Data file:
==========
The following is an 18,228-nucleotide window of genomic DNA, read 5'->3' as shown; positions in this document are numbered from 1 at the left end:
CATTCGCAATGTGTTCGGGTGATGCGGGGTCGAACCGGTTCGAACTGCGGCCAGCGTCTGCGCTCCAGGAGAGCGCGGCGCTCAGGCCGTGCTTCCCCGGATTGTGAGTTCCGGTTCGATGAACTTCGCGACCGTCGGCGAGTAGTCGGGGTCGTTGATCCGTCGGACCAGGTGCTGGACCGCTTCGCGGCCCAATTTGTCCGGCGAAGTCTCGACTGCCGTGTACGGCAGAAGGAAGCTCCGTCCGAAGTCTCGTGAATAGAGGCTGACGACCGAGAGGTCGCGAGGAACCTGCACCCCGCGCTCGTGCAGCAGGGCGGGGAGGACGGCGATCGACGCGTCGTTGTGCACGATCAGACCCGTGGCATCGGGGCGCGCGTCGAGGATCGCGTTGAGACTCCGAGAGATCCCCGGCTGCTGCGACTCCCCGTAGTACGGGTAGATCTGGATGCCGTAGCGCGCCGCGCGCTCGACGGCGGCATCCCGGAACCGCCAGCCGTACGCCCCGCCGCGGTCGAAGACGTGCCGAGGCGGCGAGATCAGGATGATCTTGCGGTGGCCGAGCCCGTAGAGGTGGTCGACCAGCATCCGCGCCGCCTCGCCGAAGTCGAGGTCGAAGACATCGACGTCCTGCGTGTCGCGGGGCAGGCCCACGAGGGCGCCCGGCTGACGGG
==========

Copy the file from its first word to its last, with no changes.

The following is an 18,228-nucleotide window of genomic DNA, read 5'->3' as shown; positions in this document are numbered from 1 at the left end:
CATTCGCAATGTGTTCGGGTGATGCGGGGTCGAACCGGTTCGAACTGCGGCCAGCGTCTGCGCTCCAGGAGAGCGCGGCGCTCAGGCCGTGCTTCCCCGGATTGTGAGTTCCGGTTCGATGAACTTCGCGACCGTCGGCGAGTAGTCGGGGTCGTTGATCCGTCGGACCAGGTGCTGGACCGCTTCGCGGCCCAATTTGTCCGGCGAAGTCTCGACTGCCGTGTACGGCAGAAGGAAGCTCCGTCCGAAGTCTCGTGAATAGAGGCTGACGACCGAGAGGTCGCGAGGAACCTGCACCCCGCGCTCGTGCAGCAGGGCGGGGAGGACGGCGATCGACGCGTCGTTGTGCACGATCAGACCCGTGGCATCGGGGCGCGCGTCGAGGATCGCGTTGAGACTCCGAGAGATCCCCGGCTGCTGCGACTCCCCGTAGTACGGGTAGATCTGGATGCCGTAGCGCGCCGCGCGCTCGACGGCGGCATCCCGGAACCGCCAGCCGTACGCCCCGCCGCGGTCGAAGACGTGCCGAGGCGGCGAGATCAGGATGATCTTGCGGTGGCCGAGCCCGTAGAGGTGGTCGACCAGCATCCGCGCCGCCTCGCCGAAGTCGAGGTCGAAGACATCGACGTCCTGCGTGTCGCGGGGCAGGCCCACGAGGGCGCCCGGCTGACGGG